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In the various roles he has undertaken through the years, Val J. Halamandaris has been a singular driving force behind the policy and program initiatives resulting in the recognition of home health care as a viable alternative to institutionalization. His dedication to consumer advocacy, which enhances the quality of life and dignity of those receiving home health care, merits VNA HealthCare Group’s highest recognition and deepest respect. 

VNA HealthCare Group

I have the highest respect for them, especially for the nurses, aides and therapists, who devote their lives to caring for people with disabilities, the infirm and dying Americans.  There are few more noble professions.

President Barack Obama

Home health care agencies do such a wonderful job in this country helping people to be able to remain at home and allowing them to receive services

U.S. Senator Debbie Stabenow (D-MI) Chair, Democratic Steering and Outreach Committee

Home care is a combination of compassion and efficiency.  It is less expensive than institutional care...but at the same time it is a more caring, human, intimate experience, and therefore it has a greater human’s a big mistake not to try to maximize it and find ways to give people the home care option over either nursing homes, hospitals or other institutions

Former Speaker of the U.S. House of Representatives Newt Gingrich (R-GA)

Medicaid covers long-term care, but only for low-income families.  And Medicare only pays for care that is connected to a hospital discharge....our health care system must cover these vital services...[and] we should promote home-based care, which most people prefer, instead of the institutional care that we emphasize now.

Former U.S. Senator Majority Leader Tom Daschle (D-CD)

We need incentives to...keep people in home health care settings...It’s dramatically less expensive than long term care.

U.S. Senator John McCain (R-AZ)


Home care is clearly the wave of the future. It’s clearly where patients want to be cared for. I come from an ethnic family and when a member of our family is severely ill, we would never consider taking them to get institutional care. That’s true of many families for both cultural and financial reasons. If patients have a choice of where they want to be cared for, where it’s done the right way, they choose home.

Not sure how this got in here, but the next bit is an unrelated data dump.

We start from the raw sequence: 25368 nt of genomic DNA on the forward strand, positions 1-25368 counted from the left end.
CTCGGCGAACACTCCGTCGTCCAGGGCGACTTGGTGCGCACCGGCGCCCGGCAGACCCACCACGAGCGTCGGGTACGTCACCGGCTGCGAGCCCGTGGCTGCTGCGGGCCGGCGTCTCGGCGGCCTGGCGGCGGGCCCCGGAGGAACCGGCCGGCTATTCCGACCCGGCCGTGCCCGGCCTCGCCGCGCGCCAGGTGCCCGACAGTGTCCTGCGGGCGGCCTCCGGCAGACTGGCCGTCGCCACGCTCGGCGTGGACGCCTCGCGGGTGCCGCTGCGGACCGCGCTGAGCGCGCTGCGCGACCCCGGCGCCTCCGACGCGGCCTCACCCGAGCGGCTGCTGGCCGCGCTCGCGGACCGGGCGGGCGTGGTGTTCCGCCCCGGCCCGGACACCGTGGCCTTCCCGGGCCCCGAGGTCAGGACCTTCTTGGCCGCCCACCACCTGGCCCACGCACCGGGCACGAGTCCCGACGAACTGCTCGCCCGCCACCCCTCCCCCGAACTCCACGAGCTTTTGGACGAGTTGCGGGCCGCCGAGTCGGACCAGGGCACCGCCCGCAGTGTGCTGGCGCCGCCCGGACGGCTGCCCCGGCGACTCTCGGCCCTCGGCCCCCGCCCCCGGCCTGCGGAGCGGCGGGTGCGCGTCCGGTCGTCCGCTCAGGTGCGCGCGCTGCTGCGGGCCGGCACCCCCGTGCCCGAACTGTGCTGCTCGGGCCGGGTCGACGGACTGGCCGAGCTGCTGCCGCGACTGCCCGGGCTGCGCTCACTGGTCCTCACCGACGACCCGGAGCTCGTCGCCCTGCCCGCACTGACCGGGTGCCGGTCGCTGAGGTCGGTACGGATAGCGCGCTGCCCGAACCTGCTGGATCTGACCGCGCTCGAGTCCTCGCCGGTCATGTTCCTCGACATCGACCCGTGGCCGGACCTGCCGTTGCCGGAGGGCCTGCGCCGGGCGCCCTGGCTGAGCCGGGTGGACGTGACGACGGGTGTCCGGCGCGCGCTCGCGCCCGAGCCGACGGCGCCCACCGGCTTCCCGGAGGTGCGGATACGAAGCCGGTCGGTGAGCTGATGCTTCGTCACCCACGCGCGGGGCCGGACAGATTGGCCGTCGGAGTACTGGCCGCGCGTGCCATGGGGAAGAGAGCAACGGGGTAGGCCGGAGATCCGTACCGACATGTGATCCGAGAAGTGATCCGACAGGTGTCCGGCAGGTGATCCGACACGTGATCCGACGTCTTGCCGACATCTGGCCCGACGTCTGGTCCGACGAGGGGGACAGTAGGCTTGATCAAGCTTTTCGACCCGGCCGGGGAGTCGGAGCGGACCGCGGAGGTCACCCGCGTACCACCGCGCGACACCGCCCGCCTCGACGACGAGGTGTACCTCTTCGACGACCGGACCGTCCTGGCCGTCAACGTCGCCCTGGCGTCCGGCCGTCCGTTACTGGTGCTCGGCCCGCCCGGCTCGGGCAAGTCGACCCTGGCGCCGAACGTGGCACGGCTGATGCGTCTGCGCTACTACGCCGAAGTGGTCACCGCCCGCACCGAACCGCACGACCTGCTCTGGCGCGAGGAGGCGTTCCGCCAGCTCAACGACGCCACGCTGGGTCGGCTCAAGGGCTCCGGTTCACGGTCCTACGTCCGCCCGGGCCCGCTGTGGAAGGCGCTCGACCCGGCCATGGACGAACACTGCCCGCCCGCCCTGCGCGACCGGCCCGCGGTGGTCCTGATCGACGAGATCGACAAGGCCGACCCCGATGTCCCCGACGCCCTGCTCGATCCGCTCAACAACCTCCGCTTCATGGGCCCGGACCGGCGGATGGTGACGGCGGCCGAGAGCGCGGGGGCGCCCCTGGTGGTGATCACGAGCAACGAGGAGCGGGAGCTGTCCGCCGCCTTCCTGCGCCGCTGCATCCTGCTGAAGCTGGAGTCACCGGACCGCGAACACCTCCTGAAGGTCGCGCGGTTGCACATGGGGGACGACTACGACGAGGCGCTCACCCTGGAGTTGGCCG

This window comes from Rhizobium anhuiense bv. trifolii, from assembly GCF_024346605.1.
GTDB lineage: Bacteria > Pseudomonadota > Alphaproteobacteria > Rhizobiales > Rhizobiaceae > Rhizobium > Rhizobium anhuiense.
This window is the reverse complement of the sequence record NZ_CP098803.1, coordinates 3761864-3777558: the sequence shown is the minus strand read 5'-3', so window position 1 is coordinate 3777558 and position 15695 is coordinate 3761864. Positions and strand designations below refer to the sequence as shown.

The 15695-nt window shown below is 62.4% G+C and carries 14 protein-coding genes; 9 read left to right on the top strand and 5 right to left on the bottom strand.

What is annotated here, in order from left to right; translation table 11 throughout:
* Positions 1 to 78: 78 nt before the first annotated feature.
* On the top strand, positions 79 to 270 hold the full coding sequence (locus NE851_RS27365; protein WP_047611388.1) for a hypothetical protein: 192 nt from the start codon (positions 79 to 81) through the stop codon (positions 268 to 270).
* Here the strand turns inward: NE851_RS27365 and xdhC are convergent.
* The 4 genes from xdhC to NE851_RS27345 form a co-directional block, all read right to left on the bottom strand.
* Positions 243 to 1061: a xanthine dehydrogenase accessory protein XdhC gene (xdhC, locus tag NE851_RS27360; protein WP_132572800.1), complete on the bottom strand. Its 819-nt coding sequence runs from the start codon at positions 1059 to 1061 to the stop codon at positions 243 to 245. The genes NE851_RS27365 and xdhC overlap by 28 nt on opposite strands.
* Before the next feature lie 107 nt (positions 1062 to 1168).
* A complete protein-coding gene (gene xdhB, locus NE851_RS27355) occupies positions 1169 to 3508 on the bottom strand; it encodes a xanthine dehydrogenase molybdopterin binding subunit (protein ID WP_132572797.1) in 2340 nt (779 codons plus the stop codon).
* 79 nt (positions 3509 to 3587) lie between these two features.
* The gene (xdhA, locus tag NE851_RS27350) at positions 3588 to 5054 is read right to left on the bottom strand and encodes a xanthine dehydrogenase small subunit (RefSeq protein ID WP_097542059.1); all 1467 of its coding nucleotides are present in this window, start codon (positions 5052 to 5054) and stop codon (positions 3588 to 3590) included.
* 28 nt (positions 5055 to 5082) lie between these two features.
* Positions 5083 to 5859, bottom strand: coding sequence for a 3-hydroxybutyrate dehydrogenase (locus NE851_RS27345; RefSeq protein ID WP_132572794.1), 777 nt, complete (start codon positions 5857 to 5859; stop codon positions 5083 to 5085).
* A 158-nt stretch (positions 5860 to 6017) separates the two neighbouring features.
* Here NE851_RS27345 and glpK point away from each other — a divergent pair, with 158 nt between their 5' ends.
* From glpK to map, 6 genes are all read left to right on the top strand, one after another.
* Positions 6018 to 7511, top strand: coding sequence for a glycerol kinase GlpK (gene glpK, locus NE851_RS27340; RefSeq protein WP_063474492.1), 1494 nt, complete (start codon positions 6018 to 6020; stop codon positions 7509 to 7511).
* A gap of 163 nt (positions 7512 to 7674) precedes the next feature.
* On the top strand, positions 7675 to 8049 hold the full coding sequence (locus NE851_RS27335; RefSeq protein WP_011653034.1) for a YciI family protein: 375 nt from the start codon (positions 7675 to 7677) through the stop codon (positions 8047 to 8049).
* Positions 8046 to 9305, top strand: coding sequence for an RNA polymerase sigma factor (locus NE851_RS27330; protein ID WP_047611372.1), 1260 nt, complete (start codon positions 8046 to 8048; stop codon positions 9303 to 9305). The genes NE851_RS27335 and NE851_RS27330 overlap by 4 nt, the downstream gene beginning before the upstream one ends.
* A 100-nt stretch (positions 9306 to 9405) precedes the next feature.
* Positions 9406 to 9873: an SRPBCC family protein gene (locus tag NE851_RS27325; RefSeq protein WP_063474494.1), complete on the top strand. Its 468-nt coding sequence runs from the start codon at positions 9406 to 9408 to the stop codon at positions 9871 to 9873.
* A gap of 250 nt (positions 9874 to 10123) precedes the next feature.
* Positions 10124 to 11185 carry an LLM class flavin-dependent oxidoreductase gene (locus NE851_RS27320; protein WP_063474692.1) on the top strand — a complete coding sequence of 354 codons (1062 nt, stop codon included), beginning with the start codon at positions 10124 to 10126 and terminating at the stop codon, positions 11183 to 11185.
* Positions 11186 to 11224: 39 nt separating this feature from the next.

Donna Shalala, former Secretary of Health and Human Services

A couple of years ago, I spent a little bit of time with the National Association for Home Care & Hospice and its president, Val J. Halamandaris, and I was just blown away. What impressed me so much was that they talked about what they do as opposed to just the strategies of how to deal with Washington or Sacramento or Albany or whatever the case may be. Val is a fanatic about care, and it comes through in every way known to mankind. It comes through in the speakers he invites to their events; it comes through in all the stuff he shares.

Tom Peters, author of In Search of Excellence

Val’s home care organization brings thousands of caregivers together into a dynamic organization that provides them with valuable resources and tools to be even better in their important work. He helps them build self-esteem, which leads to self-motivation.

Mike Vance, former Dean of Disney and author of Think Out of the Box

Val is one of the greatest advocates for seniors in America. He goes beyond the call of duty every time.

Arthur S. Flemming, former Secretary of Health, Education, and Welfare

Val has brought the problems, the challenges, and the opportunities out in the open for everyone to look at. He is a visionary pointing the direction for us. 

Margaret (Peg) Cushman, Professor of Nursing and former President of the Visiting Nurses Association

Although Val has chosen to stay in the background, he deserves much of the credit for what was accomplished both at the U.S. Senate Special Committee on Aging, where he was closely associated with me and at the House Select Committee on Aging, where he was Congressman Claude Pepper’s senior counsel and closest advisor. He put together more hearings on the subject of aging, wrote more reports, drafted more bills, and had more influence on the direction of events than anyone before him or since.

Frank E. Moss, former U.S. Senator

Val’s most important contribution is pulling together all elements of home health care and being able to organize and energize the people involved in the industry.

Frank E. Moss, former U.S. Senator

Anyone working on health care issues in Congress knows the name Val J. Halamandaris.

Kathleen Gardner Cravedi, former Staff Director of the House Select Committee on Aging

Without your untiring support and active participation, the voices of people advocating meaningful and compassionate health care reform may not have been heard by national leaders.

Michael Sullivan, Former Executive Director, Indiana Association for Home Care

All of us have been members of many organizations and NAHC is simply the best there is. NAHC aspires to excellence in every respect; its staff has been repeatedly honored as the best in Washington; the organization lives by the highest values and has demonstrated a passionate interest in the well-being of patients and providers.

Elaine Stephens, Director of Home Care of Steward Home Care/Steward Health Systems and former NAHC C

Home care increasingly is one of the basic building blocks in the developing system of long-term care.  On both economic and recuperative bases, home health care will continue to grow as an essential service for individuals, for families and for the community as a whole.

Former U.S. Senator Olympia Snowe (R-ME)